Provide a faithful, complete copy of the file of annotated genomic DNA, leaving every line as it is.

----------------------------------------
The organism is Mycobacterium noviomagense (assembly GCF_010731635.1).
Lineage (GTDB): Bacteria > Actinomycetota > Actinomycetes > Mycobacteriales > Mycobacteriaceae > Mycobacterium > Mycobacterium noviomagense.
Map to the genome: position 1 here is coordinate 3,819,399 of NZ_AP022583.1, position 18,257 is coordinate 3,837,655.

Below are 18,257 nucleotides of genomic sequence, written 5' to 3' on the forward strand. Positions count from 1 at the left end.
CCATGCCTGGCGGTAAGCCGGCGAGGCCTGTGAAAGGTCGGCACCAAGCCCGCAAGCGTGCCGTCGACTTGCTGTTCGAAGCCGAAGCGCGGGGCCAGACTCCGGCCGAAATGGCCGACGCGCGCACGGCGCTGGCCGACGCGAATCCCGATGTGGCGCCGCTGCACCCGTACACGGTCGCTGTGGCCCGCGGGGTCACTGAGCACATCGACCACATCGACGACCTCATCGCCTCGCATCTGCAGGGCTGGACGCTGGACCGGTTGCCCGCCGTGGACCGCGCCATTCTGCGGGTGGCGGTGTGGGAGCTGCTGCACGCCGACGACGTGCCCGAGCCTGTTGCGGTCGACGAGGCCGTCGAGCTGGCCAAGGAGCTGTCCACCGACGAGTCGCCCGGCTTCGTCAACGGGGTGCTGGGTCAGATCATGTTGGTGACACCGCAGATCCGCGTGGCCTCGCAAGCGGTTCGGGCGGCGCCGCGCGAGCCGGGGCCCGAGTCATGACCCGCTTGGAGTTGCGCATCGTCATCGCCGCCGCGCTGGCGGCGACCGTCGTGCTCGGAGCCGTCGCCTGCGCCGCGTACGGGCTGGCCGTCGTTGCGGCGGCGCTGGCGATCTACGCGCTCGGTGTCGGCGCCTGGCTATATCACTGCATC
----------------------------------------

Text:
The organism is Mycobacterium noviomagense (assembly GCF_010731635.1).
Lineage (GTDB): Bacteria > Actinomycetota > Actinomycetes > Mycobacteriales > Mycobacteriaceae > Mycobacterium > Mycobacterium noviomagense.
Map to the genome: position 1 here is coordinate 3,819,399 of NZ_AP022583.1, position 18,257 is coordinate 3,837,655.

Below are 18,257 nucleotides of genomic sequence, written 5' to 3' on the forward strand. Positions count from 1 at the left end.
CCATGCCTGGCGGTAAGCCGGCGAGGCCTGTGAAAGGTCGGCACCAAGCCCGCAAGCGTGCCGTCGACTTGCTGTTCGAAGCCGAAGCGCGGGGCCAGACTCCGGCCGAAATGGCCGACGCGCGCACGGCGCTGGCCGACGCGAATCCCGATGTGGCGCCGCTGCACCCGTACACGGTCGCTGTGGCCCGCGGGGTCACTGAGCACATCGACCACATCGACGACCTCATCGCCTCGCATCTGCAGGGCTGGACGCTGGACCGGTTGCCCGCCGTGGACCGCGCCATTCTGCGGGTGGCGGTGTGGGAGCTGCTGCACGCCGACGACGTGCCCGAGCCTGTTGCGGTCGACGAGGCCGTCGAGCTGGCCAAGGAGCTGTCCACCGACGAGTCGCCCGGCTTCGTCAACGGGGTGCTGGGTCAGATCATGTTGGTGACACCGCAGATCCGCGTGGCCTCGCAAGCGGTTCGGGCGGCGCCGCGCGAGCCGGGGCCCGAGTCATGACCCGCTTGGAGTTGCGCATCGTCATCGCCGCCGCGCTGGCGGCGACCGTCGTGCTCGGAGCCGTCGCCTGCGCCGCGTACGGGCTGGCCGTCGTTGCGGCGGCGCTGGCGATCTACGCGCTCGGTGTCGGCGCCTGGCTATATCACTGCATC